Understanding Validation

One of the options we have in any problem situation is acceptance. Validation is one way that we communicate acceptance of ourselves and others. Validation doesn't mean agreeing or approving. Validation is the recognition and acceptance of another person's thoughts,feelings, sensations, and behaviors as understandable. This is where you can learn how to effectively validate your loved ones feelings and behavior, you can ask questions, share stories or help others understand how to do this every day.

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  • Learning how to use validation effectively takes practice. Knowing about the six levels of validation as identified by Marsha Linehan, Ph.D. was helpful to me.

    The first Level is Being Present. There are so many ways to be present. Holding someone's hand when they are having a painful medical treatment, listening with your whole mind and doing nothing but listening. Multi-tasking while you listen is not being present. Being present means giving all your attention to the person you are validating.

    Often one of the reasons other people are uncomfortable with intense emotion is that they don't know what to say. Just being present, paying complete attention to the person in a nonjudgmental way, is often the answer.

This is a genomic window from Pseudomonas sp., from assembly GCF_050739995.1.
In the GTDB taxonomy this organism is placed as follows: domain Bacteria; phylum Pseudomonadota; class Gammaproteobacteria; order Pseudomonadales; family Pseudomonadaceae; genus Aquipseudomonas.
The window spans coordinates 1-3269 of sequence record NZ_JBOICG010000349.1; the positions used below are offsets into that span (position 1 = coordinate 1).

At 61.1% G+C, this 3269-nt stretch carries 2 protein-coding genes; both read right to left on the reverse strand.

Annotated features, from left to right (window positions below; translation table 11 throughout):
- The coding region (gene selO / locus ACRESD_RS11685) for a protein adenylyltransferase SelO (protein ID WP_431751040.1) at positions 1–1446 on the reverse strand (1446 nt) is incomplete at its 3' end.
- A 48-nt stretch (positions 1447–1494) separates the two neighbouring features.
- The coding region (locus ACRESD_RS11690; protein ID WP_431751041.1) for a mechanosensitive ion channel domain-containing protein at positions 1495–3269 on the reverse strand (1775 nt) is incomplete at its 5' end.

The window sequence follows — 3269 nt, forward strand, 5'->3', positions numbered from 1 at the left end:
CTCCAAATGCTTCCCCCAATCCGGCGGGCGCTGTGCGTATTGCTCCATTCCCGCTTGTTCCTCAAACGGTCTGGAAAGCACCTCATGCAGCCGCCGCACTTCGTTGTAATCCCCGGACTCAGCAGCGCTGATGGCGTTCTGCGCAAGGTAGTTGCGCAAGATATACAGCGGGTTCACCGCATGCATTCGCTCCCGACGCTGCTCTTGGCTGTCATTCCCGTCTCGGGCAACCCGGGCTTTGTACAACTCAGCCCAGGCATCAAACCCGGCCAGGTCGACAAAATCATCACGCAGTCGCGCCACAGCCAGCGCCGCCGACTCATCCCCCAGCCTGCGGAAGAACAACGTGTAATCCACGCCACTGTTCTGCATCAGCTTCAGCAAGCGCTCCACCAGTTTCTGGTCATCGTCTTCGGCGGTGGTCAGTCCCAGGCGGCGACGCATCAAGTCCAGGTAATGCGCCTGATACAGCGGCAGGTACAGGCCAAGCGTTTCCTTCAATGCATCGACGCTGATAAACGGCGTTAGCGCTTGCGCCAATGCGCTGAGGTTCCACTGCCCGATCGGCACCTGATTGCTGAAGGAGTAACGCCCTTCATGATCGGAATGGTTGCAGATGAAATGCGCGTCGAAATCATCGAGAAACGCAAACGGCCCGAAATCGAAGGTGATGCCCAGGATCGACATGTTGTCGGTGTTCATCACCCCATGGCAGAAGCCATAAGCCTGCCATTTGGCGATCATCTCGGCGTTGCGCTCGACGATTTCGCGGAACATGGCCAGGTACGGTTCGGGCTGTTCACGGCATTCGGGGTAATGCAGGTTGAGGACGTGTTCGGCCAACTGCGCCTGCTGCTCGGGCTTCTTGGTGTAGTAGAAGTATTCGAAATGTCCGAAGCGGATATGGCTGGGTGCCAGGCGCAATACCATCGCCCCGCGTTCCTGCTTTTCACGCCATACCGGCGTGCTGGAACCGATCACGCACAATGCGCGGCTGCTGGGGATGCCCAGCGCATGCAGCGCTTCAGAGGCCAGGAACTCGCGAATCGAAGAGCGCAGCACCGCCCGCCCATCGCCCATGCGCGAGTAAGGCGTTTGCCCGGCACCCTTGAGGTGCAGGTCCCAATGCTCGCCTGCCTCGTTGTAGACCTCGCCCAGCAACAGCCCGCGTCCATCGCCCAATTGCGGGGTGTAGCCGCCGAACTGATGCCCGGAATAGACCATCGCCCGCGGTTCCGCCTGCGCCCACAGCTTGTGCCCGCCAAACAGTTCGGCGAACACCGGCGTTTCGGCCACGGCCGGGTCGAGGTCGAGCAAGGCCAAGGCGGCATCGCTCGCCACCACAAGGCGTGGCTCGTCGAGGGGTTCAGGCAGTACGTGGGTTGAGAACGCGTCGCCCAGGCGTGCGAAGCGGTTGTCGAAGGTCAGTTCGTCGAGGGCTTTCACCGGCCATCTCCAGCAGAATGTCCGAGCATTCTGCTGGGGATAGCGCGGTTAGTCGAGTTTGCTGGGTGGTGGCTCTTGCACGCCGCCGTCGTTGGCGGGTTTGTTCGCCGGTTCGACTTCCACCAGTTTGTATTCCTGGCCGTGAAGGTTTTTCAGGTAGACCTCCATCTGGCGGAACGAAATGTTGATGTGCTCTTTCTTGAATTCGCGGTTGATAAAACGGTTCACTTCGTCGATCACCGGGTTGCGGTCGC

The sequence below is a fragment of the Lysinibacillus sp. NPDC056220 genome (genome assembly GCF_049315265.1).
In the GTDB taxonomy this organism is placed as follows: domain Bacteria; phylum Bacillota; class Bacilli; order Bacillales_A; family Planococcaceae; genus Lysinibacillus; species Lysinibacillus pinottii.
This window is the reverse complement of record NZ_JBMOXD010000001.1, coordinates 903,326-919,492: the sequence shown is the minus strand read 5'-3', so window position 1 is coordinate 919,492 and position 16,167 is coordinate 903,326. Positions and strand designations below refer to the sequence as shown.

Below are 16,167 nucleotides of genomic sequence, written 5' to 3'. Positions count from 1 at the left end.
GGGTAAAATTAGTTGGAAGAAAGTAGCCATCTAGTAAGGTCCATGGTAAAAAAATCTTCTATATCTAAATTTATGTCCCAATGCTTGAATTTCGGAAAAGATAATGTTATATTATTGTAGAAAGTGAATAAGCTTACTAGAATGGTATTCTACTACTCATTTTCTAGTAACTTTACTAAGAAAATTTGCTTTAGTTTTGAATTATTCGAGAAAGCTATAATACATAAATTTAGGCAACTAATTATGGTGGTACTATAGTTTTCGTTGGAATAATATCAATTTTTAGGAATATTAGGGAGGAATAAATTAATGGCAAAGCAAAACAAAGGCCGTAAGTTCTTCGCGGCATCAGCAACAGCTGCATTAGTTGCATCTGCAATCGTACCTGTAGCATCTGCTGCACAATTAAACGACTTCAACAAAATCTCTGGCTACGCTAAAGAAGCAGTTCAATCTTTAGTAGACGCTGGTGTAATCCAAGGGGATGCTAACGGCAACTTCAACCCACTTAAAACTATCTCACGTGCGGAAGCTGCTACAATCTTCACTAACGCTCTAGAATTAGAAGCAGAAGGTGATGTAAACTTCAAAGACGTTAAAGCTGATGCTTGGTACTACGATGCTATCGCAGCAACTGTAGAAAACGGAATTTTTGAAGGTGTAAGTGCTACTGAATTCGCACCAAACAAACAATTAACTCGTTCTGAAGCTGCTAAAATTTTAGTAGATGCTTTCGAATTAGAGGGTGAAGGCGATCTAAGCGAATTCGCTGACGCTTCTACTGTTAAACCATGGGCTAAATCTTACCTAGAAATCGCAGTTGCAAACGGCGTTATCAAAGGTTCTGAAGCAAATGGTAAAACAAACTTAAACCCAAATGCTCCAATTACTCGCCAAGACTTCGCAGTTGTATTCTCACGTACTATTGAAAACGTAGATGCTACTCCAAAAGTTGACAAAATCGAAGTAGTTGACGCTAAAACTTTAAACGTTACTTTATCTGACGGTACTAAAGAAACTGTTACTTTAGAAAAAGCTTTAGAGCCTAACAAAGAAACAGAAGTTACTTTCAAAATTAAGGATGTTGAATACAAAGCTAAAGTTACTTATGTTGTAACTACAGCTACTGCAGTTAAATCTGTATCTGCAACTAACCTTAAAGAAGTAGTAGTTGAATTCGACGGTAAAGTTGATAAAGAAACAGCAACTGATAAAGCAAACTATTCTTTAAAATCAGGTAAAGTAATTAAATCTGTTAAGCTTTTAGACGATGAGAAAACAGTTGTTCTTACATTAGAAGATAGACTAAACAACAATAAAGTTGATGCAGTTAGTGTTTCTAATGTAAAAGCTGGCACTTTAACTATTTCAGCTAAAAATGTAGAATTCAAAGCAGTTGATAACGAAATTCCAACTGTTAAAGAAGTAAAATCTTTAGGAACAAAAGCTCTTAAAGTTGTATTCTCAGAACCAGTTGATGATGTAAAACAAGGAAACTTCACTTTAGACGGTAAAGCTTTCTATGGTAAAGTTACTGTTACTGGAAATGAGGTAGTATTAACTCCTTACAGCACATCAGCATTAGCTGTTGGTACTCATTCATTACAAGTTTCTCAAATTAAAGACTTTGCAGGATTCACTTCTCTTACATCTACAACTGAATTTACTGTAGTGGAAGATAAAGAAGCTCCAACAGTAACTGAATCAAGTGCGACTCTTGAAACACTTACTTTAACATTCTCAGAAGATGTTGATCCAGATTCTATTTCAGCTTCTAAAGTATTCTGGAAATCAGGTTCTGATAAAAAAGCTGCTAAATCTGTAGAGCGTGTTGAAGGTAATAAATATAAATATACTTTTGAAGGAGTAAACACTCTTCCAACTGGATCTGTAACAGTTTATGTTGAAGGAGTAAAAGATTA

The second level of validation is Accurate Reflection. Accurate reflection means you summarize what you have heard from someone else or summarize your own feelings. Sometimes this type of validation helps someone sort through their thoughts and separate thoughts from emotions. "So basically I'm feeling pretty angry and hurt," would be a self-reflection. "Sounds like you're disappointed in yourself because you didn't call him back," could be accurate reflection by someone else.

    Level Three is guessing what another person might be feeling or thinking. Some may not be clear about what they are feeling because they weren't allowed to experience their feelings or learned to be afraid of their feelings. When someone is describing a situation, notice their emotional state. Then either name the emotions you hear or guess at what the person might be feeling.

    "I'm guessing you must have felt pretty hurt by her comment" is Level Three validation. Remember that you may guess wrong and the person could correct you. It's her emotion and she is the only one who knows how she feels. Accepting her correction is validating.

    Level Four is Understanding the Person's Behavior in Terms of their History and Biology. Your experiences and biology influence your emotional reactions. If your best friend was bitten by a dog a few years ago, she is not likely to enjoy playing with your German Shepherd. Validation at this level would be saying, "Given what happened to you, I completely understand your not wanting to be around my dog."

    Level Five is normalizing or recognizing emotional reactions that anyone would have. Understanding that your emotions are normal is helpful for everyone. For the emotionally sensitive person, knowing that anyone would be upset in a specific situation is validating. For example, "Of course you're anxious. Speaking before an audience the first time is scary for anyone."

    Level Six is Genuineness. Genuiness is when you understand the emotion someone is feeling on a very deep level. Maybe you have had a similar experience.

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